The importance of Pseudocode

Sin Wildy
3 min readMar 1, 2021

According to The Economic Times* the definition of Pseudocode is as follows: “Pseudocode is an informal way of programming description that does not require any strict programming language syntax or underlying technology considerations. It is used for creating an outline or a rough draft of a program. Pseudocode summarizes a program’s flow, but excludes underlying details. System designers write pseudocode to ensure that programmers understand a software project’s requirements and align code accordingly.”

In short, Pseudocode is the logical solution broken down into small parts using english language syntax. It is not a programming language. The Pseudocode is the initial stage before any programmer attempts to write any solution in an executable programming language. Pseudocode omits essential details that are required for machine understanding. Its sole purpose is to be readable by humans and used as a problem solving tool. Pseudocode is usually a step process in a top-down structuring approach. When used correctly, Pseudocode can minimize or eliminate conceptual errors.

Why is Pseudocode important even thought it is not an actual programming language?

The answer is simple. It is impossible for an individual to know all programming languages. The only way for an interviewer to determine whether the interviewee is suitable for the job role, is through pseudocode. Especially during an interview, when given a problem to solve, interviewers do not expect the interviewee to come up with the solution in perfect vocabulary and syntax in the language the job role requires. It is perceived, if the individual can draw up a good structured solution in pseudocode, then he/she has the ability to code in any language.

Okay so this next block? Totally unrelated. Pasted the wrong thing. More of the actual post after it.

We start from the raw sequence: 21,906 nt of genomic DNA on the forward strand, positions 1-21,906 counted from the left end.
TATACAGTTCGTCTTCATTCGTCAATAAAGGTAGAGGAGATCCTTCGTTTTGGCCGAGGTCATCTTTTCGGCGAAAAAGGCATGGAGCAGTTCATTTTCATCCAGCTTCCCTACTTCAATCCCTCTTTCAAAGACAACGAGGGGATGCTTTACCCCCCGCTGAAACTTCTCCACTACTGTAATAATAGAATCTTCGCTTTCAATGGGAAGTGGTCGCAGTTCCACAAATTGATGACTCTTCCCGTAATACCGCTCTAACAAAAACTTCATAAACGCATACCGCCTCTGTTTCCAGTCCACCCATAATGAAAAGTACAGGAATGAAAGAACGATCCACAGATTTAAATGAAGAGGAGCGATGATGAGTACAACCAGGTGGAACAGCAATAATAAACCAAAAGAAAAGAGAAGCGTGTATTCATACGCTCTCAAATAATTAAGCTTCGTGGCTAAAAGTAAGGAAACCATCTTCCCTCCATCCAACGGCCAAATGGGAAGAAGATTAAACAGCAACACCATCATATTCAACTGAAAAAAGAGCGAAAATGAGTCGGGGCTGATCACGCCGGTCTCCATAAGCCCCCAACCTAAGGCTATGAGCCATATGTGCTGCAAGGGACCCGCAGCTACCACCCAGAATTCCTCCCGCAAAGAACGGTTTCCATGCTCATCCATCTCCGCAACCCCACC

In a work environment, programmers use pseudocode to derive statements after gathering details, requirements, specifications and functionality. Those working on the same project regardless of job role, are able to scrutinize whether the pseudocode matches the design. Pseudocode is the stage where most of the errors are identified. Pseudocode may uncover unclear decisions, and side effects. It also allows the inputs and outputs to be defined. Once everyone involved is on board with the pseudocode, then the pseudocode is rewritten using the programming language.

I don’t believe there are any real disadvantages to using Pseudocode, except that pseudocode is not an executable program. However, the advantages are endless. The main advantages of using pseudocode is that it is universally understood by programmers no matter what language they specialize in. Even those that do not actually deal with code, such as Business Analyst are able to understand pseudocode. The theory remains the same for all programming languages. It allows programmers to break down on what is required to be done in detail to solve the problem. This allows programmers to focus on the actual solution, and leaves less room for errors.

Pseudocode is like a form of comments in the code which allows the programmer and the reader to understand what the code does. Not every programmer have the same coding style, Pseudocode can be used as an explanation to what the code does. This is particularly useful especially for complex code that involves nested loops.

Ain’t this fascinating, one can still ace the interview using pseudocode! So get practicing…

Pseudocode Examples**

1 -

If student’s grade is greater than or equal to 60

Print “passed”


Print “failed”

2 -

Set total to zero

Set grade counter to one

While grade counter is less than or equal to ten

Input the next grade

Add the grade into the total

Set the class average to the total divided by ten

Print the class average